Screening of the siGPCR library in combination with cisplatin against lung cancer

Cell culture conditions

Non-small cell lung cancer cell lines used in the experiments included A549, EKVX (National Institutes of Health, National Cancer Institute, Frederick, MD, USA), H1793 and H1437 (Korean Cell Line Bank, Korean Cell Line Research Foundation, Seoul, Korea). Cell lines were maintained in RPMI 1640 medium containing 10% fetal bovine serum (HyClone Laboratories, Logan, UT, USA) and 1% penicillin. For H1437, RPMI 1640, HEPES (GIBCO Laboratories, Grand Island, New York) was used. Cells were cultured in a humidified atmosphere at 5% CO2 and 95% air at 37°C, and the culture medium was renewed every two to three days.

High throughput siRNA screening

The siRNA screening was performed using four On-Target Plus siRNAs pooled to target each of the 390 genes in the human GPCR siRNA library. Screening was performed in triplicate for four days in a 384-well plate format (400 cells per well). Each plate was provided with a negative control siRNA (siNC; GE Dharmacon) and a positive control siRNA (PLK1; GE Dharmacon) to distinguish sequence-specific silencing from non-specific efficacy and knockdown effects. Reverse transfection was performed using a MultiFlo microplate dispenser (BioTek Instruments) with siRNAs (10 nM final concentration) and RNAiMAX Lipofectamine (Thermo Fisher Scientific, Waltham, MA, USA; 0.05 µl per well) diluted Opti-MEM (Thermo Fisher Scientific; 15 µl per well) in a black 384-well plate (Corning, Corning, NY, USA). After 24 h, each pool was treated with 0.1% dimethylformamide (DMF) and cisplatin (final concentration 1 µM). Cisplatin was obtained from Abmole Bioscience and dissolved in 100% DMF to a final concentration of 50 µM. Aliquots were stored at -20°C and thawed and diluted (1 µM) immediately before use. After 72 h, cells were assayed using the CellTiter-Blue Cell Viability Assay kit (Promega, Madison, WI, USA) according to the manufacturer’s protocol, and the fluorescence produced was proportional to the number of viable cells. The plates were read on a SYNERGY H1 microplate reader (BioTek Instruments). After cell viability assay, cells were stained with Hoechst 33342 (Sigma–Aldrich, St. Louis, MO, USA) and plates were imaged on a CYTATION3 imaging reader (BioTek Instruments) in 2× mount mode 2.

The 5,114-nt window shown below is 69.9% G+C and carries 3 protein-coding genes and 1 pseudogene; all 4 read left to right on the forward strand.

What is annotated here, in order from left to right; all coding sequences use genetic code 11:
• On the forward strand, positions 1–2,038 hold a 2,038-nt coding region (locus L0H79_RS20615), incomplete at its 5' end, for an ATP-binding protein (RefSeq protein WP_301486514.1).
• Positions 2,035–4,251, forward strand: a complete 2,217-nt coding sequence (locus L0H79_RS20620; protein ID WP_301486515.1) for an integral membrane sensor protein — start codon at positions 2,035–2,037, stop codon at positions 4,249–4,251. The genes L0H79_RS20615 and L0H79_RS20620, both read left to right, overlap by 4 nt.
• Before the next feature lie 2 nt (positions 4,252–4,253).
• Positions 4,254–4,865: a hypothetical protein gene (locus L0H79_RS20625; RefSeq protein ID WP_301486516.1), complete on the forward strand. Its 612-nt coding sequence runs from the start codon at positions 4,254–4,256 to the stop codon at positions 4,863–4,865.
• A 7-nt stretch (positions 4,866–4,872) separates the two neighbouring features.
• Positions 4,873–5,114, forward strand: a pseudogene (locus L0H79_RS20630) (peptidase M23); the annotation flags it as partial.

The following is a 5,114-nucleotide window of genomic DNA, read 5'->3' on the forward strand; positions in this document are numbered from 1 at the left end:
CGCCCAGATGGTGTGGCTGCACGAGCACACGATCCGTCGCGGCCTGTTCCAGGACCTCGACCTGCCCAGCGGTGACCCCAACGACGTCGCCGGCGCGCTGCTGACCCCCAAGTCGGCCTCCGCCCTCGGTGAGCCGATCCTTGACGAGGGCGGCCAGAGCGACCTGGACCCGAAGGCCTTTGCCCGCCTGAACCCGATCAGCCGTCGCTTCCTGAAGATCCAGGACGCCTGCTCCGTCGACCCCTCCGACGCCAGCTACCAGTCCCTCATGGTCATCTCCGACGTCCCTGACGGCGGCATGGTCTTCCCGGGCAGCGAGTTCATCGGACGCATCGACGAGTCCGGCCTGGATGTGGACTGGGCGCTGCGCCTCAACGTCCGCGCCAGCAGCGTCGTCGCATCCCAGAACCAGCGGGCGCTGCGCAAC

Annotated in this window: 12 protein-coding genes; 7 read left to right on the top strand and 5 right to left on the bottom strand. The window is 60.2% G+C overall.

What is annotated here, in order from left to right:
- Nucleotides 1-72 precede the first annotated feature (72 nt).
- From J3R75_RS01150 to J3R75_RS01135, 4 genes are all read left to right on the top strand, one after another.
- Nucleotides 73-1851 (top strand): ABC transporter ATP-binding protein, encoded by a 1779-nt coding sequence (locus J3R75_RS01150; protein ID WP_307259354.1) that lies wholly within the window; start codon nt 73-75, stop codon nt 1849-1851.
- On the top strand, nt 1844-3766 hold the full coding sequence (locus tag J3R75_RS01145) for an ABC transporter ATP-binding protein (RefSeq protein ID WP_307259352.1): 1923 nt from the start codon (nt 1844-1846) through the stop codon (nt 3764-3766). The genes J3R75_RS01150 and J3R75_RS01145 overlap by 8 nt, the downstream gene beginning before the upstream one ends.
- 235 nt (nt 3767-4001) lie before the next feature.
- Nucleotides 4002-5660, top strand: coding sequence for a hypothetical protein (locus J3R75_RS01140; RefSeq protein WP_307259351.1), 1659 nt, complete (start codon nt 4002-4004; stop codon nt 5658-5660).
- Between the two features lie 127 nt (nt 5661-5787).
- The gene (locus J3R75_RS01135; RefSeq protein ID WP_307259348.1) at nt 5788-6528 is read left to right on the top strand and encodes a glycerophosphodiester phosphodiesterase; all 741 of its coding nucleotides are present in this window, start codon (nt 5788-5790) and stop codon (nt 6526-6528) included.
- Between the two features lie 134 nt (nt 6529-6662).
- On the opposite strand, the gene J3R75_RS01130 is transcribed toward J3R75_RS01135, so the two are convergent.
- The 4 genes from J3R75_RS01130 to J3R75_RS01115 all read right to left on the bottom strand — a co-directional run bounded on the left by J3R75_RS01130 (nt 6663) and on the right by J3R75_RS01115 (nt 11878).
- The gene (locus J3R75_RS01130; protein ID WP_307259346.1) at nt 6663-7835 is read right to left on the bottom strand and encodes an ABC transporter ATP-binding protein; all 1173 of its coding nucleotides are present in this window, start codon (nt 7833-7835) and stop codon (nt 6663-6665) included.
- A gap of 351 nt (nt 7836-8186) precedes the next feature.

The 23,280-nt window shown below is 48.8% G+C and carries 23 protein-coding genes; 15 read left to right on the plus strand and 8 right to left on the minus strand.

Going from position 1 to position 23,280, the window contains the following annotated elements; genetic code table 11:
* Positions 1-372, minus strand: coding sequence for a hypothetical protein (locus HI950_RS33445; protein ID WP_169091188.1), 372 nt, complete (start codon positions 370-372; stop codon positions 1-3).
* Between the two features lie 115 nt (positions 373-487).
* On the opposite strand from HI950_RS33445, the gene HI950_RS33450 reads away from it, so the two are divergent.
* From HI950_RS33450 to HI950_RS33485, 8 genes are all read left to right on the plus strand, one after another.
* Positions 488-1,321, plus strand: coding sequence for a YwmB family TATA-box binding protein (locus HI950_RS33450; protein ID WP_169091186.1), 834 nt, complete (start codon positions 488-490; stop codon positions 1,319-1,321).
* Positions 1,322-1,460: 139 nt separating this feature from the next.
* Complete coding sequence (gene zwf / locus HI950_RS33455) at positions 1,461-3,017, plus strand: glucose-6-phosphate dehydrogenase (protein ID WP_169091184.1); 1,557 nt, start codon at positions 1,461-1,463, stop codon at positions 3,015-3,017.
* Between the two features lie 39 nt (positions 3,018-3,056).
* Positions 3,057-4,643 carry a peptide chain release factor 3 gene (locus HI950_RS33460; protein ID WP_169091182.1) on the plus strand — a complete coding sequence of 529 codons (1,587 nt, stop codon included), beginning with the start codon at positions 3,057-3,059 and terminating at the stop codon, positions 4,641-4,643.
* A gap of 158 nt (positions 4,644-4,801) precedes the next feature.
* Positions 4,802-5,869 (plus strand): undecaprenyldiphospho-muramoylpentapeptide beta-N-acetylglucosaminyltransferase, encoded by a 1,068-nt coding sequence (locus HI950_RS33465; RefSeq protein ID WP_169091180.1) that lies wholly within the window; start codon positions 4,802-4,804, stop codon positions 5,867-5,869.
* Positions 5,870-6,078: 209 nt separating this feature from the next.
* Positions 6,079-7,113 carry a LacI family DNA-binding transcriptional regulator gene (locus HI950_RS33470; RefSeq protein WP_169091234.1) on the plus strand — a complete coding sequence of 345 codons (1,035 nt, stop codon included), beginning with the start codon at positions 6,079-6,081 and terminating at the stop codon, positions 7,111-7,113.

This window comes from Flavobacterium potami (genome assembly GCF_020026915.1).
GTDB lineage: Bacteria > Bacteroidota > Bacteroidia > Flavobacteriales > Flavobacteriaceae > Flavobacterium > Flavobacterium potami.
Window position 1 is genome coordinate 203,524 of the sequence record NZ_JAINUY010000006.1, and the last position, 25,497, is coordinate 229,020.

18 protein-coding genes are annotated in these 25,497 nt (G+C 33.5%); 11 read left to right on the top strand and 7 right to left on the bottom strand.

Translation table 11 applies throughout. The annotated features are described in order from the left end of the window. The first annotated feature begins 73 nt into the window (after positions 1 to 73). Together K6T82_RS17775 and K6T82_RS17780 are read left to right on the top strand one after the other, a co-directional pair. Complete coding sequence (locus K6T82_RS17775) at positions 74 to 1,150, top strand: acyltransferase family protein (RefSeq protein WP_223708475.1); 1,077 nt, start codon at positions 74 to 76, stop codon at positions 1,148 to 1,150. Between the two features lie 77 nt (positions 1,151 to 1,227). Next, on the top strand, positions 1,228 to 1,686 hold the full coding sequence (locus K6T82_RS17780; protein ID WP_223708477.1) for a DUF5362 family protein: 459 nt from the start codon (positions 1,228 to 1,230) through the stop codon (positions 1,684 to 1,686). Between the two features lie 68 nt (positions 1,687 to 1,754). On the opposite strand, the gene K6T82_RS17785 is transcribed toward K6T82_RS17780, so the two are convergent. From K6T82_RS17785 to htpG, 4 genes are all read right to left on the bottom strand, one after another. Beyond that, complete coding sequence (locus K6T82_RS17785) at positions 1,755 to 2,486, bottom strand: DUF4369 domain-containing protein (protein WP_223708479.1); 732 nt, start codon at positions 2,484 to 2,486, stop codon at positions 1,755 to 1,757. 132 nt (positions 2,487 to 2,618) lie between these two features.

Analysis of filter data and selection of results

For the quality control metric in siRNA screening, the Z’ factor is used, defined as follows16:

$${text{z}}^{^{prime}} {text{ – factor}} = {1}{-}{3}left( {{text{SD}}_{{{ text{siPLK1}}}} {-}{text{SD}}_{{{text{siNC}}}} } right)/left| {{text{AVG}}_{{{text{siPLK1}}}} {-}{text{AVG}}_{{{text{siNC}}}} } right|,$$

where SD is for standard deviation and AVG is for mean.

The range of the z’ factor is from negative infinity to one, with >0.5 indicating excellent dosing and >0 borderline dosing.

The raw data was converted to log2 scale to calculate the inhibitory effect of each siRNA: cell number and cell viability compared to negative controls per plate. After normalization, negative values ​​indicate that the target gene treatment has lower cell counts than negative controls. All data were on a log2 scale, unless otherwise specified. Statistical significance was calculated by independent 2-sample Student’s t-test. Inhibitory siRNA hits were selected by combination of cisplatin and siGPCR transfection. Cisplatin-sensitive hits were selected with a p value

Hit gene validation experiments